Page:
Venba explores home and heritage through the pages of a cookbook
The pitch for Venba is solid. Cooking games are a great time, and that alone would’ve at least piqued my interest. But where Visai Games’ Venba secured my attention wasn’t just the cooking itself, but what the cooking represented: history, family, home, and a connection to your roots, even in the unfamiliar.
I got to play a short demo as part of the Tribeca Games selection this year. It was just one chapter, a short cooking session bookended by narrative sections that set up the recipe creation. Venba follows Venba herself, who’s immigrated from India to Canada along with her husband.
The pair is nervous, wondering if the move was the right choice. Venba is tired and a bit frazzled, but when her husband suggests he’ll simply live off the coffee machine for lunch, she insists on getting up and cooking him a quick to-go meal. It’s a very relatable moment.
Venba started me off with idli, and this is where I will fully admit that I’m not very familiar with the Tamil cuisine showcased here. In some ways, this made me a perfect test subject for the puzzles in Venba; when it put a stove, racks, a batter, and other cooking accoutrement in front of me, it took me a moment just to gather my bearings. I like to cook, but I’ve never tried anything like idli.
The key is to use Venba’s recipe cookbook to figure everything out. It starts off with a simple recipe from her mother, which Venba says always turn out a little better than hers. The puzzle is to solve how, using her instructions.
Feel free to cue up a mental montage of me flailing about, concocting some harebrained attempts until I finally locked in the answer. (No spoilers, but it involves steam.) It was a fun, enjoyable puzzle that I enjoyed solving. But I was also taken in by what the puzzle represented.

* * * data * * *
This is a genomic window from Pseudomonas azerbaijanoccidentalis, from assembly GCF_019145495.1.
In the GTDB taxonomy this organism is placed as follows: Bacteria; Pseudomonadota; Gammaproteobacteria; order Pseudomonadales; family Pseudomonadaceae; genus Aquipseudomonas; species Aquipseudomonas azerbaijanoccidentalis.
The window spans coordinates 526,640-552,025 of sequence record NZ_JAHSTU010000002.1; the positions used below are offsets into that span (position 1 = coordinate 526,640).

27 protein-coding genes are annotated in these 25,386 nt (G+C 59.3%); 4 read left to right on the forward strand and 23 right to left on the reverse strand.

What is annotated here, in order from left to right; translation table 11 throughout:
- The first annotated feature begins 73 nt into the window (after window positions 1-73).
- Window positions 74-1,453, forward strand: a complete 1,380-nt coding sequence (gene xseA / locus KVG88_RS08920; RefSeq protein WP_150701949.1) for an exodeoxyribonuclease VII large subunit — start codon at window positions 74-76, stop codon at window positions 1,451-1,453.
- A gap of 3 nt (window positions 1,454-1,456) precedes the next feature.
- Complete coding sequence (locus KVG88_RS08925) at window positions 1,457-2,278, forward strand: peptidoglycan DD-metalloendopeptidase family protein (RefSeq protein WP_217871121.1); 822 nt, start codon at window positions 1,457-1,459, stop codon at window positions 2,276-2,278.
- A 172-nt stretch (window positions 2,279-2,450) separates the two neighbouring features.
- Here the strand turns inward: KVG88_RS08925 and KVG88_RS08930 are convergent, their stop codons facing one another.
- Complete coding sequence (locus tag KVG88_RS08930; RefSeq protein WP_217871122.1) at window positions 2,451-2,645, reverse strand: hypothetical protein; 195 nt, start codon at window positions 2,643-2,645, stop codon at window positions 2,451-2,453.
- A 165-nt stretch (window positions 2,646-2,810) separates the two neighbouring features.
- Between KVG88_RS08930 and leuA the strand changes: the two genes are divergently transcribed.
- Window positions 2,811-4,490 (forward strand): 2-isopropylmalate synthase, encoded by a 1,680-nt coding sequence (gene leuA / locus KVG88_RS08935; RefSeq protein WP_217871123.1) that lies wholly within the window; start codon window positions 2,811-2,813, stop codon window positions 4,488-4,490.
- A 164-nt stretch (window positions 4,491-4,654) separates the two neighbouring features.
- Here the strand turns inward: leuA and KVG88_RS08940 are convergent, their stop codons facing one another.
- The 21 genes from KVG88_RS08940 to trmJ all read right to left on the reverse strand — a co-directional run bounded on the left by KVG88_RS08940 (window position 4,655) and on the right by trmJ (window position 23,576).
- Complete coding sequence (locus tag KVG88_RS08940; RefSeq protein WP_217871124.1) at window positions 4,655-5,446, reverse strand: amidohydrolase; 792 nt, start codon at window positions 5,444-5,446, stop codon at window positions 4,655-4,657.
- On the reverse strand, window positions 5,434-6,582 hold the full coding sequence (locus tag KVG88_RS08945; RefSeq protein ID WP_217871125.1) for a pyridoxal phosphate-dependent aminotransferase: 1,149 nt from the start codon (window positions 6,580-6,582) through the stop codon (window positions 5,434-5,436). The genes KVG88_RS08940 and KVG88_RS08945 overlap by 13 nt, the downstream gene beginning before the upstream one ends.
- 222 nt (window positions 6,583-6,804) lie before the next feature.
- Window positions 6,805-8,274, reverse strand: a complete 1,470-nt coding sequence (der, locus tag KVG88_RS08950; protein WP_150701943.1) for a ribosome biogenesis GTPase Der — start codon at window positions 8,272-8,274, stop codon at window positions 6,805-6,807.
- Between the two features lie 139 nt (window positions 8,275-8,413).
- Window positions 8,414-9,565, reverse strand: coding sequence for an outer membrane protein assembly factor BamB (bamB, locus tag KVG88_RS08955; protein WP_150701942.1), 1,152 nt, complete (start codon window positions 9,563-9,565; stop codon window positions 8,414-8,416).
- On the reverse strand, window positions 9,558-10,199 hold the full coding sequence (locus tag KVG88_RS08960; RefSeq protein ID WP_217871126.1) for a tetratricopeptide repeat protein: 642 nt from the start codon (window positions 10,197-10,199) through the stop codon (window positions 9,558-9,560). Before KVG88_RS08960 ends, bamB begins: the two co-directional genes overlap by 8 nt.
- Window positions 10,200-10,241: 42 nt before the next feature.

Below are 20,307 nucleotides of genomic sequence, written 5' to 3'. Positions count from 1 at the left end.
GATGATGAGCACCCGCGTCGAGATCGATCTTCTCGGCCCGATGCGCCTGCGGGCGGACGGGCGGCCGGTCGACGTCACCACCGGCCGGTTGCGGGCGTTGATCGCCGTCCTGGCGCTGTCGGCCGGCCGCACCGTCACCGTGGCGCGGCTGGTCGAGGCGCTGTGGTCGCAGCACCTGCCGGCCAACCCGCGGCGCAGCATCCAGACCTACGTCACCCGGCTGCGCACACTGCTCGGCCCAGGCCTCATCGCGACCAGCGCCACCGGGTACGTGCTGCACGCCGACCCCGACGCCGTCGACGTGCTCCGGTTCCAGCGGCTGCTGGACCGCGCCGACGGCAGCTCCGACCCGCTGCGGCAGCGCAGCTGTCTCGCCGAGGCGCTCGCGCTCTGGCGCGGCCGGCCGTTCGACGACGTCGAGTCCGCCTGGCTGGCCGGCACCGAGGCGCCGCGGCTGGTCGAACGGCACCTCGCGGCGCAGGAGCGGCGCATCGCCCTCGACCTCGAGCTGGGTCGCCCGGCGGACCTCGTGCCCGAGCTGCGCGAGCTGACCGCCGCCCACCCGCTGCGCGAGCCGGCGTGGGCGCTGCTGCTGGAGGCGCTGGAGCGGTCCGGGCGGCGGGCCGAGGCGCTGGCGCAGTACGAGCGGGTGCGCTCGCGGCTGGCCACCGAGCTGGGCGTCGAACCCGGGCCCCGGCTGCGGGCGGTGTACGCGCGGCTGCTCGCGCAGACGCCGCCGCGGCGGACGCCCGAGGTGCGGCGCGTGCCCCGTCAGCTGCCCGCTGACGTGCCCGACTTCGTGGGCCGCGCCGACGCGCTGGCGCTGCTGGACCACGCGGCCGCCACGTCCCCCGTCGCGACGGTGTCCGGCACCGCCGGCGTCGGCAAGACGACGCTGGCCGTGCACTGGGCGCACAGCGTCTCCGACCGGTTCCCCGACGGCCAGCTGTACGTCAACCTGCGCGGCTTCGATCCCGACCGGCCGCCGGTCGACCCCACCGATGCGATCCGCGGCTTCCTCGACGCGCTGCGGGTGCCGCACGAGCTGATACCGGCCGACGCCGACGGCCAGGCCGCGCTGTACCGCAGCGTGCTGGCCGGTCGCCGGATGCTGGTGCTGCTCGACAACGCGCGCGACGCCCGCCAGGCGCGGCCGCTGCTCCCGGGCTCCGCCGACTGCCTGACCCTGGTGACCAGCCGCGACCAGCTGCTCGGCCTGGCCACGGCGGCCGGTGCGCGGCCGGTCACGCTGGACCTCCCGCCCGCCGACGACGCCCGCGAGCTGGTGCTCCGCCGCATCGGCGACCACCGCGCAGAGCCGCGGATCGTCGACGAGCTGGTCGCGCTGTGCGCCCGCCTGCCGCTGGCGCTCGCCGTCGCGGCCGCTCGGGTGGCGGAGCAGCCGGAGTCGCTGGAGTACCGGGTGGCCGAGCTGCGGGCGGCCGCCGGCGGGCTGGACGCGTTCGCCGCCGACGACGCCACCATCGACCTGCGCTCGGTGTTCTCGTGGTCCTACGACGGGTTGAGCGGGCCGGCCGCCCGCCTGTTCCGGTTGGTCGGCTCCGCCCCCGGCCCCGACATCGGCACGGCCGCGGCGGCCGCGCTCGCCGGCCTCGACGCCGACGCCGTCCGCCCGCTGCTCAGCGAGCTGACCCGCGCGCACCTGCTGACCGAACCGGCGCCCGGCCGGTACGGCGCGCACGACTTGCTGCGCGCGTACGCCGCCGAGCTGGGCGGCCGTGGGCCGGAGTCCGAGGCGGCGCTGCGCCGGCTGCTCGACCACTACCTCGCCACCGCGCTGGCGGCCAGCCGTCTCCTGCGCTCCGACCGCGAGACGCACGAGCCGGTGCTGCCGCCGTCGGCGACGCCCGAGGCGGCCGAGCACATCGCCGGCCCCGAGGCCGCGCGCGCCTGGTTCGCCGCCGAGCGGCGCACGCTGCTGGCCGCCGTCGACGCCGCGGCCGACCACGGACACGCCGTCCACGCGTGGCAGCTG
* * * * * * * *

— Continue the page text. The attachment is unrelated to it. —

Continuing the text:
Food for thought
There’s a particular feeling of trying to figure out just how someone, a parent or loved one, cooks food in that oh-so-particular way. Maybe it’s the way your dad grilled burgers. It might be your mom’s spaghetti. Possibly even a particularly delicious cupcake from a friend.
Piecing it all together is a process, as you try to figure out the right ingredients and steps to perfection. And for Venba and myself, the answer was simple. But it resulted in a little taste of home, amid all the chaos of life.
That’s the other thing that a good cooking game, and especially Venba, nails: that tactile feeling of cooking. It’s a crucial part of why cooking can carry so much emotion.
Making something with your hands gives you a richer connection to it. And when, like Venba, you’re feeling lost and homesick, it provides a tangible connection to that part of you. It’s something I feel when I’m having a rough day and cook up some stroganoff, or chocolate-chip cookies like my mom made. (Mine are still not as good as hers.)
Then you share it with someone else, and get to spread that feeling. It’s wonderful. And in a short, single-chapter demo, Venba captured that feeling incredibly well.
I’ve come up with a new recipe
In the full game, it seems like Venba will have to contend with more than just my own personal lack of knowledge. Her recipe book has been damaged, and so it seems like part of the gameplay and cooking segments will revolve around piecing together the right order-of-operations for making each dish.
That extra layer feels like a fantastic way to carry these ideas from the demo forward. Even when the past seems hazy, re-establishing your roots and restoring a slice of home, while sharing it with family, seems like a beautiful concept for a game. And I’ll get to learn some delicious-looking new recipes along the way, too.
Venba doesn’t have a release date locked in quite yet, but you can wishlist it on Steam here.